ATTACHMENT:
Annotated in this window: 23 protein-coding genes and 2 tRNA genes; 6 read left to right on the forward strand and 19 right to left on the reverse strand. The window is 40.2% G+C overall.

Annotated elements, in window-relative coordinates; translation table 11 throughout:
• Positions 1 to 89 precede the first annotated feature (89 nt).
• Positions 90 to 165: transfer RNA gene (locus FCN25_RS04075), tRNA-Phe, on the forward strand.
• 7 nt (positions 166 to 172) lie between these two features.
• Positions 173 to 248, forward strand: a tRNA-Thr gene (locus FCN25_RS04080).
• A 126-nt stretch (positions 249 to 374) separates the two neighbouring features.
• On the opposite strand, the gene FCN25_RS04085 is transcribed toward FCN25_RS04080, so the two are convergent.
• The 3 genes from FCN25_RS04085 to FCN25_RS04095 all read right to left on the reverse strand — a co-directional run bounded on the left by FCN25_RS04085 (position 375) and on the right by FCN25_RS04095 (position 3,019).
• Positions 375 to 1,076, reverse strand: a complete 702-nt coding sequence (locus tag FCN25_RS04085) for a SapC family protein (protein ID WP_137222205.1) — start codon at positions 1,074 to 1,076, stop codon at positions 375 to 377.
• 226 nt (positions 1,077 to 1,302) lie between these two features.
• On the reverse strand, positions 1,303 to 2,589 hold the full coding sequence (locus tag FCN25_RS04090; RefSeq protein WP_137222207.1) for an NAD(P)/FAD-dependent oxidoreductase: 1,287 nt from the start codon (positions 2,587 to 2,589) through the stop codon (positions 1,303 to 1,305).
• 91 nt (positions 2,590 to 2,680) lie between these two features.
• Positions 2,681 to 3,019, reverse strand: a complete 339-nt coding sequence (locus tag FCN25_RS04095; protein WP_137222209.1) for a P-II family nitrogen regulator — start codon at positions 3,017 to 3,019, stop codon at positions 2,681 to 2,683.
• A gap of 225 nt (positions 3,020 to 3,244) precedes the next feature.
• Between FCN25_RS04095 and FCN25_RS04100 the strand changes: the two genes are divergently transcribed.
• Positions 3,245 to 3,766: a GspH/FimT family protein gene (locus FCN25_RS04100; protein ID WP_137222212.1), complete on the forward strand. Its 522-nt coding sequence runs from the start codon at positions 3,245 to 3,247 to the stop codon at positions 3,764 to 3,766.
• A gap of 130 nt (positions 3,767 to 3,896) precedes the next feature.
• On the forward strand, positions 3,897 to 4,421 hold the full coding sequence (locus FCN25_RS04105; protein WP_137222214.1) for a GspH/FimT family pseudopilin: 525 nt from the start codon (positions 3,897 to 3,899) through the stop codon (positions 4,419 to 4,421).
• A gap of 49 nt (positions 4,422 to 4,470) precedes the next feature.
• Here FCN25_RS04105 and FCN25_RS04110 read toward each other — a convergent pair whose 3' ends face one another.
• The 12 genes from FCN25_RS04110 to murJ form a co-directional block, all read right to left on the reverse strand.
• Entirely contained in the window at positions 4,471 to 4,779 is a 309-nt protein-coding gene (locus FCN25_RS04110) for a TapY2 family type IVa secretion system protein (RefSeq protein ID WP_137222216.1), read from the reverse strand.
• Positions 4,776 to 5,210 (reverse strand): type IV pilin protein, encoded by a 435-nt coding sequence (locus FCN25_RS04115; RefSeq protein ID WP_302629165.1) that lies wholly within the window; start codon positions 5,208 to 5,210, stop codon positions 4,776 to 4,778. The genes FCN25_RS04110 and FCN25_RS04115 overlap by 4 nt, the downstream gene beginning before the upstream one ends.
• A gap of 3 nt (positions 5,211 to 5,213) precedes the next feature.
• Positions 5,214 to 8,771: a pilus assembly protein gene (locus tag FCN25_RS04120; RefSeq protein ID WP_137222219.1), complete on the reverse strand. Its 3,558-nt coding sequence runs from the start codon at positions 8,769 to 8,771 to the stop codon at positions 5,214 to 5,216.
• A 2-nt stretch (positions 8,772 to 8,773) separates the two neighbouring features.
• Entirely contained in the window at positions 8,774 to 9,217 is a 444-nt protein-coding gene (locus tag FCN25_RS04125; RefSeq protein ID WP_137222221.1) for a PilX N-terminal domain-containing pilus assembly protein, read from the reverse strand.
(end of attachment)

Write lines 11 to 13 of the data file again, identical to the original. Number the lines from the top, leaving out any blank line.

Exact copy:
• 226 nt (positions 1,077 to 1,302) lie between these two features.
• On the reverse strand, positions 1,303 to 2,589 hold the full coding sequence (locus tag FCN25_RS04090; RefSeq protein WP_137222207.1) for an NAD(P)/FAD-dependent oxidoreductase: 1,287 nt from the start codon (positions 2,587 to 2,589) through the stop codon (positions 1,303 to 1,305).
• 91 nt (positions 2,590 to 2,680) lie between these two features.